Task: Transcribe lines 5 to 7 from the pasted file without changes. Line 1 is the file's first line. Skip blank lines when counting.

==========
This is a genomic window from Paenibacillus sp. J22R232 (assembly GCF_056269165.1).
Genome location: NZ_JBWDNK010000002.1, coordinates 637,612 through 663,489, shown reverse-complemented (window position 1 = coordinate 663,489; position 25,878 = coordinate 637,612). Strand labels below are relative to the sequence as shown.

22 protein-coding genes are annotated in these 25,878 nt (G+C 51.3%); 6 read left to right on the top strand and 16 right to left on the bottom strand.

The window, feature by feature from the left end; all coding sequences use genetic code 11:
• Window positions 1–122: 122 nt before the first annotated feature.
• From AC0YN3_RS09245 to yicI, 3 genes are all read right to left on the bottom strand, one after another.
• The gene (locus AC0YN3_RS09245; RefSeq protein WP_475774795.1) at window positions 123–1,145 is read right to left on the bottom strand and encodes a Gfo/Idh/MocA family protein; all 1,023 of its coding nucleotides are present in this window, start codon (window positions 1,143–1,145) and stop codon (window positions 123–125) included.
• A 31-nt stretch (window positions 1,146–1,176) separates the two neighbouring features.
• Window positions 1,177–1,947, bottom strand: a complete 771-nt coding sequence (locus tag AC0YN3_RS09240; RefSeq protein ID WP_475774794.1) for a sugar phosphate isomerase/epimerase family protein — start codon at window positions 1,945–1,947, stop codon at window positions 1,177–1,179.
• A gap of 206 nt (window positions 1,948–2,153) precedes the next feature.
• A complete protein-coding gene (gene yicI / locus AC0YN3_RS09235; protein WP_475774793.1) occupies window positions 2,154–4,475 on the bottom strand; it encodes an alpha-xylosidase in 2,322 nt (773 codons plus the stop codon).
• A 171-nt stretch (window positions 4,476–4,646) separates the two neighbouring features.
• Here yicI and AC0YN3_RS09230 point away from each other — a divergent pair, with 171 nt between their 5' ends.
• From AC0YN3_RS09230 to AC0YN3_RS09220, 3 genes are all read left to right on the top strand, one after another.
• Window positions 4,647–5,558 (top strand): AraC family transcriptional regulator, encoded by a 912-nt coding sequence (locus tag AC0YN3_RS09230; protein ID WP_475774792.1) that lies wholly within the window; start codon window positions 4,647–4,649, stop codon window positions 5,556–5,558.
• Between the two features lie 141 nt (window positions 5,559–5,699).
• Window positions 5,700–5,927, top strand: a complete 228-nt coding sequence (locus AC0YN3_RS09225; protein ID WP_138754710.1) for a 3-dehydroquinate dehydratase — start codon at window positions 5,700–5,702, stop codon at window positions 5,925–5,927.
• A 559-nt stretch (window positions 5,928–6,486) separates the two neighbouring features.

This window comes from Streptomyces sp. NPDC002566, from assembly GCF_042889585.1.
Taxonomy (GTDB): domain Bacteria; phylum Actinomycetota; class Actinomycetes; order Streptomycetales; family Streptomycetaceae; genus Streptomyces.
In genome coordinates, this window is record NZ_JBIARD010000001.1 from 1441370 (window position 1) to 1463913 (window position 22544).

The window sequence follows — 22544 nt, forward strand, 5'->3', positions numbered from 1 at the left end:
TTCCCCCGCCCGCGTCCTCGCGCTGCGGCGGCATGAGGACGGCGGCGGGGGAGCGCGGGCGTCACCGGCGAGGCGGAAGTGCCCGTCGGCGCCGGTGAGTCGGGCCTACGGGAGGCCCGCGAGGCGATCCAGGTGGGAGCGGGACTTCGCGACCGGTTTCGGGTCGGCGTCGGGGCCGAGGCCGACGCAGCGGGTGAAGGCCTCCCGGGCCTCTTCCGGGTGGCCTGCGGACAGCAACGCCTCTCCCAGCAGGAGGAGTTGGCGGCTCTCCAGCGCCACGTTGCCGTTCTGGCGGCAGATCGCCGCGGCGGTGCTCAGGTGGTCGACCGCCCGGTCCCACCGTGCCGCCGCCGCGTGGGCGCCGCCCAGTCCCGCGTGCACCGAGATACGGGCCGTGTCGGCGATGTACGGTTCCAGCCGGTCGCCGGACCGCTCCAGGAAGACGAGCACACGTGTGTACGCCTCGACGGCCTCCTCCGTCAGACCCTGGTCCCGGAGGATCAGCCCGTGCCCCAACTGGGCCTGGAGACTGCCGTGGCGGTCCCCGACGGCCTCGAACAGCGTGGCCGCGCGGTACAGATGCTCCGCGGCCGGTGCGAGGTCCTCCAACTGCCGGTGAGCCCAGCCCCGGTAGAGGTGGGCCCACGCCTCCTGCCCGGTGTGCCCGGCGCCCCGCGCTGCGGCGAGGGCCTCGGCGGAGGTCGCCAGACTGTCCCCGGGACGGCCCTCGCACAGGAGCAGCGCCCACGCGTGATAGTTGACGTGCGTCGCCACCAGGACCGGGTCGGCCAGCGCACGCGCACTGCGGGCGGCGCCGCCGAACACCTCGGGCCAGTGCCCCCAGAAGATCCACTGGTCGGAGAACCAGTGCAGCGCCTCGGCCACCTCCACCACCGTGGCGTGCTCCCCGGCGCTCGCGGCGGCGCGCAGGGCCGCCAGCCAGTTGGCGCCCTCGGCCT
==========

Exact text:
• Window positions 1–122: 122 nt before the first annotated feature.
• From AC0YN3_RS09245 to yicI, 3 genes are all read right to left on the bottom strand, one after another.
• The gene (locus AC0YN3_RS09245; RefSeq protein WP_475774795.1) at window positions 123–1,145 is read right to left on the bottom strand and encodes a Gfo/Idh/MocA family protein; all 1,023 of its coding nucleotides are present in this window, start codon (window positions 1,143–1,145) and stop codon (window positions 123–125) included.